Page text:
The Two Worlds of Charlie F is a rare example of a play in which fiction and reality collide to create something very special indeed. Coming to Edinburgh after a successful UK tour, Owen Sheers’ work is a powerfully stark yet strangely life affirming look at the lives of servicemen and women injured in Afghanistan, their lives altered irrevocably by the conflict. The horror and the camaraderie, the pain and the triumph are played out through choreographed movement, verbatim drama and enacted flashbacks.
Whilst this alone has the potential for brilliance, what truly sets this production apart is that the cast is made up of genuine, former soldiers, wounded in battle and now recounting their stories. To glean such insight into the realities of life in the armed forces made for an incredibly affecting experience. Writer Sheers conducted detailed interviews before putting pen to paper and it shows; the play is coated in a sheen of authenticity of which most can only dream. The acutely observed dialogue is a joy, exquisitely reflecting the raucous nature of barrack room life. That Sheers has managed to capture something of the sense of walking in two worlds, never at peace in either is nothing short of genius.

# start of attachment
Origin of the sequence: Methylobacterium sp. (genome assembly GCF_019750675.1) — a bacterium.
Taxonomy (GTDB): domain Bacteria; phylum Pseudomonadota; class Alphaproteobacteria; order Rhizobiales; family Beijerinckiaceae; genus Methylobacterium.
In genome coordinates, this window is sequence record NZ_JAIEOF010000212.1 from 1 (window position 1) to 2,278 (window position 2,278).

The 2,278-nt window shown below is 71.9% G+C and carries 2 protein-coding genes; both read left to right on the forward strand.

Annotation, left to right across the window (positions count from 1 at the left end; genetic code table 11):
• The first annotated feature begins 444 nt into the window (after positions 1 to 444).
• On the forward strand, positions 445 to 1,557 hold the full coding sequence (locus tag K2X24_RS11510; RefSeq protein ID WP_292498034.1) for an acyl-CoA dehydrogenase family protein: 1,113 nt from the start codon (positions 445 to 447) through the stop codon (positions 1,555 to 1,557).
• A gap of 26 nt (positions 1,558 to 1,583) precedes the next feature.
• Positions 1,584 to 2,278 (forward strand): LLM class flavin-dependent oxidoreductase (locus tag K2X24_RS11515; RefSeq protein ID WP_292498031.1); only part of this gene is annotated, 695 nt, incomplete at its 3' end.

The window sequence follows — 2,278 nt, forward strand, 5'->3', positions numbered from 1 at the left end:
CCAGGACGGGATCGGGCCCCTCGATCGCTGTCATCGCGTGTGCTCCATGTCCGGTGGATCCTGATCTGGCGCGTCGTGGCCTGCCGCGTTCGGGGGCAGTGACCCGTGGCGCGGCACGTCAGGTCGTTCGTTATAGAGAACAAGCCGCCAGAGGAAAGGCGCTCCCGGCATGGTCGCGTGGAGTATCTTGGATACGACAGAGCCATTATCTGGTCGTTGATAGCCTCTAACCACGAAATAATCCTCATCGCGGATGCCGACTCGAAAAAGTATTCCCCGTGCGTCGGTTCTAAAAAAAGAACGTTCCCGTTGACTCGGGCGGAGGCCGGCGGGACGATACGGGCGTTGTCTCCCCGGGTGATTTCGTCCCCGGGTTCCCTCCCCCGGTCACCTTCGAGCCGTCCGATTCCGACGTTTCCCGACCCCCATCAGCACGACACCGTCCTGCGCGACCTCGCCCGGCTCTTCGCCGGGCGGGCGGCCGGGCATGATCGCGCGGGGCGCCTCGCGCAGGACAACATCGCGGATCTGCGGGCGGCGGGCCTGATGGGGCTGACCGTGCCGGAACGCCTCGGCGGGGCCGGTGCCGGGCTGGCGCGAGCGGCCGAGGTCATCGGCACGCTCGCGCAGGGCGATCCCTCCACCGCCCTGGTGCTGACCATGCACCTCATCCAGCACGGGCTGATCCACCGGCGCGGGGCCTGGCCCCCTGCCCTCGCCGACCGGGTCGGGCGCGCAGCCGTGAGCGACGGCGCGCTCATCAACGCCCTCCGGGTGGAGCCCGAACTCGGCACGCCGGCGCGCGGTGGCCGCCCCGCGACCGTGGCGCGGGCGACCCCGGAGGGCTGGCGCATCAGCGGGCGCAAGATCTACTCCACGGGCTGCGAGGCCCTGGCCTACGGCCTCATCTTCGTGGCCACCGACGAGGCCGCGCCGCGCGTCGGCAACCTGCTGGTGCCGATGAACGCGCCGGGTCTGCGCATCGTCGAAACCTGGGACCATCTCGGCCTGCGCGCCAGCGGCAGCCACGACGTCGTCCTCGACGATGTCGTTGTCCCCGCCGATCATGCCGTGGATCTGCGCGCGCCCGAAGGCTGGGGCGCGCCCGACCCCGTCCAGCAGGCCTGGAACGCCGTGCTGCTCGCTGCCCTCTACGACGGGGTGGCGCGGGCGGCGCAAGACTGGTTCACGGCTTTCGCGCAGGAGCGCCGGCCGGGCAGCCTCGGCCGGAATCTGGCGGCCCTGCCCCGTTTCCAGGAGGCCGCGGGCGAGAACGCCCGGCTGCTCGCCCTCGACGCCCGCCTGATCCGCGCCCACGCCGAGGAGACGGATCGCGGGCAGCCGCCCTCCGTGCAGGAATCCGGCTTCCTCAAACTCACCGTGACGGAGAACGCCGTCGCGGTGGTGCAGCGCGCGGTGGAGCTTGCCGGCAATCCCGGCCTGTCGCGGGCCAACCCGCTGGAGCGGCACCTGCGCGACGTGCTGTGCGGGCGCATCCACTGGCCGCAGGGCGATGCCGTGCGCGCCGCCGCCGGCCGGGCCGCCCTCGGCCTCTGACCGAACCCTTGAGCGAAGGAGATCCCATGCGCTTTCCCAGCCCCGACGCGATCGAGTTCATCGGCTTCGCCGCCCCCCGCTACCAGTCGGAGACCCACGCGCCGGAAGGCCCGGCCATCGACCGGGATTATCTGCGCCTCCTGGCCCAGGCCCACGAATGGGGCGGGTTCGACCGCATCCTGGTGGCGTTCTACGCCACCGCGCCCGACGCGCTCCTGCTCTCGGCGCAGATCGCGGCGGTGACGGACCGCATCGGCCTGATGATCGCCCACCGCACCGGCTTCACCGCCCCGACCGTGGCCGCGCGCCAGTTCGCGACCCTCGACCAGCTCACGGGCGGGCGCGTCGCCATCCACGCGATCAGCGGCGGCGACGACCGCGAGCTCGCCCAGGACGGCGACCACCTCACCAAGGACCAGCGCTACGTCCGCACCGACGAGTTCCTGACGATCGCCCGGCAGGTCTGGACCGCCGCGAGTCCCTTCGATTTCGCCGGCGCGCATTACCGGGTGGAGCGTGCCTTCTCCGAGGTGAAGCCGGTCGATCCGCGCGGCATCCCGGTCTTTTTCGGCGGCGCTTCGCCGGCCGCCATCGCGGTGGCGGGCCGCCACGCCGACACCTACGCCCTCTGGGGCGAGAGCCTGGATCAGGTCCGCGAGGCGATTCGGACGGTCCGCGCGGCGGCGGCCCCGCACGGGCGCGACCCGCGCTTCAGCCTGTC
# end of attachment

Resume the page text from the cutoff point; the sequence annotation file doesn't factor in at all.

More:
Stephen Rayne’s direction is also a triumph, featuring astonishingly ambitious sequences with a large ensemble cast when you consider that the majority of the cast were first time performers, four of them leg amputees. Rayne sets the stage for a electrifying two hours with a magnificent opening scene in which the titular Charlie F, a silhouette in a hospital bed behind a paper panel, hurls abuse at his carers, hallucinating that he’s been imprisoned by the Taliban. It’s a visually sumptuous moment, indicative of the bold, full blooded approach to lighting and sound design that’s been taken.
The performers themselves deserve all the plaudits being heaped upon them. In lesser theatre, the often amateur delivery and occasional fumble over lines would be a source of derision, but here, they’re the beating heart of the show. You’re deeply aware that nobody on stage is truly acting, so faithful is this production to the veracity of their experience. Make time to see The Two Worlds of Charlie F, not only does this bleak, funny, beautiful play encapsulate the best and the worst of human nature, but it will stay with you forever.